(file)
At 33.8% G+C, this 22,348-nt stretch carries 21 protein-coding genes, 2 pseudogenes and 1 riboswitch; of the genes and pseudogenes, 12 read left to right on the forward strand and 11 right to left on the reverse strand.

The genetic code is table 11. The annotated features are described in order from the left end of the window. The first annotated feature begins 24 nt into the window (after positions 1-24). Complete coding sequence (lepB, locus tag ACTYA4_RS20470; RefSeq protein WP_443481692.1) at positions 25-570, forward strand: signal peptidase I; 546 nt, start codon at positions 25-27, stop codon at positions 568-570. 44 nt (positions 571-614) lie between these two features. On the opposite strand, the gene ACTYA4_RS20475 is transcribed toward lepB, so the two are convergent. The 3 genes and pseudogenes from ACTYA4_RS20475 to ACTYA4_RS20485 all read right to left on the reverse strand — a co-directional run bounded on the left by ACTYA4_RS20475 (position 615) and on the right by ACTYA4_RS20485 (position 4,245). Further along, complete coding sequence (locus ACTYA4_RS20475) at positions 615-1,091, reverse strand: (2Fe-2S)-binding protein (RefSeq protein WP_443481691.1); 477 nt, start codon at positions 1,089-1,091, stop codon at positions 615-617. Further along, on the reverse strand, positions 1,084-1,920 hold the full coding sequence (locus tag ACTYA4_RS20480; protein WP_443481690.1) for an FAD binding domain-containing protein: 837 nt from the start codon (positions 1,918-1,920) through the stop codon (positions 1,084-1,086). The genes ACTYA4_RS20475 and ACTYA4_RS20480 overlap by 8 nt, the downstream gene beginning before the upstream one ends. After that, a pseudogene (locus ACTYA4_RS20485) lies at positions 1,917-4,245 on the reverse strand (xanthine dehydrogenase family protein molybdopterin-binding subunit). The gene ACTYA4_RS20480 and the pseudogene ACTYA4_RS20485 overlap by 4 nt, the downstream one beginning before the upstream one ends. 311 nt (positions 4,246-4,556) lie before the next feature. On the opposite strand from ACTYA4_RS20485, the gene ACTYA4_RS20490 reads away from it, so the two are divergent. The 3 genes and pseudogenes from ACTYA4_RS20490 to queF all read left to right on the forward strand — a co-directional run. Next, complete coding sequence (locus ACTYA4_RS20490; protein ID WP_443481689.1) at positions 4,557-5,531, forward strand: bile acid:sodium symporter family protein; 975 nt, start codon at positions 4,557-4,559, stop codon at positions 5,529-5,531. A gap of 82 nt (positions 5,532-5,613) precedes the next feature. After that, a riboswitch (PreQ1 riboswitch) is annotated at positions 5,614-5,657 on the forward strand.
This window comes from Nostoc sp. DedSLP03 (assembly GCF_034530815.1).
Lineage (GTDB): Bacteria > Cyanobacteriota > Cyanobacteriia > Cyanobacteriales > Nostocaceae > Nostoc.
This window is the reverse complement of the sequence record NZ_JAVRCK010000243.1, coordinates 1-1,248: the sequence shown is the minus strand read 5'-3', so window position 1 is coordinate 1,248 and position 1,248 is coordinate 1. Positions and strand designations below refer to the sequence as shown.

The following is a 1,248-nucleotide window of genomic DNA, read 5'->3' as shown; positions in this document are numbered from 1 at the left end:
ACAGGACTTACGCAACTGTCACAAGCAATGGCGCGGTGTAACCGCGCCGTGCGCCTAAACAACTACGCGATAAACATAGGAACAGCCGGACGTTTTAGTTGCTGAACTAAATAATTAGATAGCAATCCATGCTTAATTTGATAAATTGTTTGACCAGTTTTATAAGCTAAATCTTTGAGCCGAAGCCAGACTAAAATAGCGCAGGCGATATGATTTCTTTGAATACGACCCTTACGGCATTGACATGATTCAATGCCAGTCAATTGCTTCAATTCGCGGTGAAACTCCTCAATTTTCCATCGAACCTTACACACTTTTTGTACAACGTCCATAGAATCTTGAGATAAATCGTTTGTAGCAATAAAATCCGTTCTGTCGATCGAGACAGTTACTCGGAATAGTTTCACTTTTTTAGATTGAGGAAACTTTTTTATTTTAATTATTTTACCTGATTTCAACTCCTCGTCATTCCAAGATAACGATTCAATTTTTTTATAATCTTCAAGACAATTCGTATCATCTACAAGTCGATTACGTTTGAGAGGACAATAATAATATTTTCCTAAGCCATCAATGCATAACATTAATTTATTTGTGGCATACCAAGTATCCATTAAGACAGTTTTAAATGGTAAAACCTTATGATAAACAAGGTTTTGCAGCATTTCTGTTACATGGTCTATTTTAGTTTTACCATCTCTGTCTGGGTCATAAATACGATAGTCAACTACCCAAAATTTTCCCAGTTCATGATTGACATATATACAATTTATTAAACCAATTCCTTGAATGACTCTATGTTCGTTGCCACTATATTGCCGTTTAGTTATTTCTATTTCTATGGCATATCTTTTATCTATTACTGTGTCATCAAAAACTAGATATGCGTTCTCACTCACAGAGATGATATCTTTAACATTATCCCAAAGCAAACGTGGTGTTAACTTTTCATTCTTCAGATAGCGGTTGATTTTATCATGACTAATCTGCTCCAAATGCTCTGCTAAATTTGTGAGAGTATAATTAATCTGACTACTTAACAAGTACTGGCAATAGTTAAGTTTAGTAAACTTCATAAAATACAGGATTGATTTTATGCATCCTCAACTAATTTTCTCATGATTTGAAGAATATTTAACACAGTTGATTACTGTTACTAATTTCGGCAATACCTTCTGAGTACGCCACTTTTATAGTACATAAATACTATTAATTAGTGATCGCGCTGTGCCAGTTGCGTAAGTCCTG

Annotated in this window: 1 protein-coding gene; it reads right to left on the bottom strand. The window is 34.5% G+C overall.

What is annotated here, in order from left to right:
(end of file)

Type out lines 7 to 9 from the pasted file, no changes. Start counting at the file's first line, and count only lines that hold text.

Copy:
ACAGGACTTACGCAACTGTCACAAGCAATGGCGCGGTGTAACCGCGCCGTGCGCCTAAACAACTACGCGATAAACATAGGAACAGCCGGACGTTTTAGTTGCTGAACTAAATAATTAGATAGCAATCCATGCTTAATTTGATAAATTGTTTGACCAGTTTTATAAGCTAAATCTTTGAGCCGAAGCCAGACTAAAATAGCGCAGGCGATATGATTTCTTTGAATACGACCCTTACGGCATTGACATGATTCAATGCCAGTCAATTGCTTCAATTCGCGGTGAAACTCCTCAATTTTCCATCGAACCTTACACACTTTTTGTACAACGTCCATAGAATCTTGAGATAAATCGTTTGTAGCAATAAAATCCGTTCTGTCGATCGAGACAGTTACTCGGAATAGTTTCACTTTTTTAGATTGAGGAAACTTTTTTATTTTAATTATTTTACCTGATTTCAACTCCTCGTCATTCCAAGATAACGATTCAATTTTTTTATAATCTTCAAGACAATTCGTATCATCTACAAGTCGATTACGTTTGAGAGGACAATAATAATATTTTCCTAAGCCATCAATGCATAACATTAATTTATTTGTGGCATACCAAGTATCCATTAAGACAGTTTTAAATGGTAAAACCTTATGATAAACAAGGTTTTGCAGCATTTCTGTTACATGGTCTATTTTAGTTTTACCATCTCTGTCTGGGTCATAAATACGATAGTCAACTACCCAAAATTTTCCCAGTTCATGATTGACATATATACAATTTATTAAACCAATTCCTTGAATGACTCTATGTTCGTTGCCACTATATTGCCGTTTAGTTATTTCTATTTCTATGGCATATCTTTTATCTATTACTGTGTCATCAAAAACTAGATATGCGTTCTCACTCACAGAGATGATATCTTTAACATTATCCCAAAGCAAACGTGGTGTTAACTTTTCATTCTTCAGATAGCGGTTGATTTTATCATGACTAATCTGCTCCAAATGCTCTGCTAAATTTGTGAGAGTATAATTAATCTGACTACTTAACAAGTACTGGCAATAGTTAAGTTTAGTAAACTTCATAAAATACAGGATTGATTTTATGCATCCTCAACTAATTTTCTCATGATTTGAAGAATATTTAACACAGTTGATTACTGTTACTAATTTCGGCAATACCTTCTGAGTACGCCACTTTTATAGTACATAAATACTATTAATTAGTGATCGCGCTGTGCCAGTTGCGTAAGTCCTG

Annotated in this window: 1 protein-coding gene; it reads right to left on the bottom strand. The window is 34.5% G+C overall.

What is annotated here, in order from left to right: